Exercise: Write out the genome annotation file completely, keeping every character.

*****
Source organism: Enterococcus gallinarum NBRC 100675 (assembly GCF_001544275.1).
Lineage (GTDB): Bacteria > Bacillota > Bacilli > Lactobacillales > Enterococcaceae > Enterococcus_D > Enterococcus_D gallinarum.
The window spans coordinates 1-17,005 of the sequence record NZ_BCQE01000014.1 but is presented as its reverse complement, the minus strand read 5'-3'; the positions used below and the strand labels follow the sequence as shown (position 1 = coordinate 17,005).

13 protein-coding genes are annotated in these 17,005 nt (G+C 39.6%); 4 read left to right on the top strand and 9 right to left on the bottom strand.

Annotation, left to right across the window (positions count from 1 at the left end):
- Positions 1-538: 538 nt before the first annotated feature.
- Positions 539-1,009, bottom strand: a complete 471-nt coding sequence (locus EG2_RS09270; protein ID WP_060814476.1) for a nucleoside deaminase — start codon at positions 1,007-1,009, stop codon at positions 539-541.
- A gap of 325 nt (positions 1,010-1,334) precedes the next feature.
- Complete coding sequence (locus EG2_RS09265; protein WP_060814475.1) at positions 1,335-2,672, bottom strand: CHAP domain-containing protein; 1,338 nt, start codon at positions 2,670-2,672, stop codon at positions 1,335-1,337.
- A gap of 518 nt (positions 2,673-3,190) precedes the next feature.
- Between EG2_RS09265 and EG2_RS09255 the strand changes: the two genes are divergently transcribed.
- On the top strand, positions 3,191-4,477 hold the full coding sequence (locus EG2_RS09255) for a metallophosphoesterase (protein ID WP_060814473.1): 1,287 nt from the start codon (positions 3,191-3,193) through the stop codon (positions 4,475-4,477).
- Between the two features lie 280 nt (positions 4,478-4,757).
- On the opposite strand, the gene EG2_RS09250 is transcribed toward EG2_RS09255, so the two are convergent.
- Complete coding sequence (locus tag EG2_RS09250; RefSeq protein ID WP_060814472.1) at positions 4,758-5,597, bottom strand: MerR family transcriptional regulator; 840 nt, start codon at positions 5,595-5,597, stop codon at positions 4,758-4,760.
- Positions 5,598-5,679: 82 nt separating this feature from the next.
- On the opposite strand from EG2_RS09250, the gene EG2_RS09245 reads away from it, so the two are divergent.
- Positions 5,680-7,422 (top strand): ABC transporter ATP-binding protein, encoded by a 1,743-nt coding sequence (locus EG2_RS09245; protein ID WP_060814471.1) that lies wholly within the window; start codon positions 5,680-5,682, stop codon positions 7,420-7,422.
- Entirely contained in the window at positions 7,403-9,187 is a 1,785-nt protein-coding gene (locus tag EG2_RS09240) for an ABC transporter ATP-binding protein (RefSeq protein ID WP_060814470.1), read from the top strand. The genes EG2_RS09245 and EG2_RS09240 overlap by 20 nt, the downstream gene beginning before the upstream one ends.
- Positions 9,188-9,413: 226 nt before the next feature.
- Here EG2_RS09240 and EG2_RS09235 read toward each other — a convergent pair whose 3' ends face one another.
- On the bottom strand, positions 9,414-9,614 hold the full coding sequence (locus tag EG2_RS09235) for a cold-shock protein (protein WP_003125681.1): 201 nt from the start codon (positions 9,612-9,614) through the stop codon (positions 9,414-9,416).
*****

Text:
Source organism: Enterococcus gallinarum NBRC 100675 (assembly GCF_001544275.1).
Lineage (GTDB): Bacteria > Bacillota > Bacilli > Lactobacillales > Enterococcaceae > Enterococcus_D > Enterococcus_D gallinarum.
The window spans coordinates 1-17,005 of the sequence record NZ_BCQE01000014.1 but is presented as its reverse complement, the minus strand read 5'-3'; the positions used below and the strand labels follow the sequence as shown (position 1 = coordinate 17,005).

13 protein-coding genes are annotated in these 17,005 nt (G+C 39.6%); 4 read left to right on the top strand and 9 right to left on the bottom strand.

Annotation, left to right across the window (positions count from 1 at the left end):
- Positions 1-538: 538 nt before the first annotated feature.
- Positions 539-1,009, bottom strand: a complete 471-nt coding sequence (locus EG2_RS09270; protein ID WP_060814476.1) for a nucleoside deaminase — start codon at positions 1,007-1,009, stop codon at positions 539-541.
- A gap of 325 nt (positions 1,010-1,334) precedes the next feature.
- Complete coding sequence (locus EG2_RS09265; protein WP_060814475.1) at positions 1,335-2,672, bottom strand: CHAP domain-containing protein; 1,338 nt, start codon at positions 2,670-2,672, stop codon at positions 1,335-1,337.
- A gap of 518 nt (positions 2,673-3,190) precedes the next feature.
- Between EG2_RS09265 and EG2_RS09255 the strand changes: the two genes are divergently transcribed.
- On the top strand, positions 3,191-4,477 hold the full coding sequence (locus EG2_RS09255) for a metallophosphoesterase (protein ID WP_060814473.1): 1,287 nt from the start codon (positions 3,191-3,193) through the stop codon (positions 4,475-4,477).
- Between the two features lie 280 nt (positions 4,478-4,757).
- On the opposite strand, the gene EG2_RS09250 is transcribed toward EG2_RS09255, so the two are convergent.
- Complete coding sequence (locus tag EG2_RS09250; RefSeq protein ID WP_060814472.1) at positions 4,758-5,597, bottom strand: MerR family transcriptional regulator; 840 nt, start codon at positions 5,595-5,597, stop codon at positions 4,758-4,760.
- Positions 5,598-5,679: 82 nt separating this feature from the next.
- On the opposite strand from EG2_RS09250, the gene EG2_RS09245 reads away from it, so the two are divergent.
- Positions 5,680-7,422 (top strand): ABC transporter ATP-binding protein, encoded by a 1,743-nt coding sequence (locus EG2_RS09245; protein ID WP_060814471.1) that lies wholly within the window; start codon positions 5,680-5,682, stop codon positions 7,420-7,422.
- Entirely contained in the window at positions 7,403-9,187 is a 1,785-nt protein-coding gene (locus tag EG2_RS09240) for an ABC transporter ATP-binding protein (RefSeq protein ID WP_060814470.1), read from the top strand. The genes EG2_RS09245 and EG2_RS09240 overlap by 20 nt, the downstream gene beginning before the upstream one ends.
- Positions 9,188-9,413: 226 nt before the next feature.
- Here EG2_RS09240 and EG2_RS09235 read toward each other — a convergent pair whose 3' ends face one another.
- On the bottom strand, positions 9,414-9,614 hold the full coding sequence (locus tag EG2_RS09235) for a cold-shock protein (protein WP_003125681.1): 201 nt from the start codon (positions 9,612-9,614) through the stop codon (positions 9,414-9,416).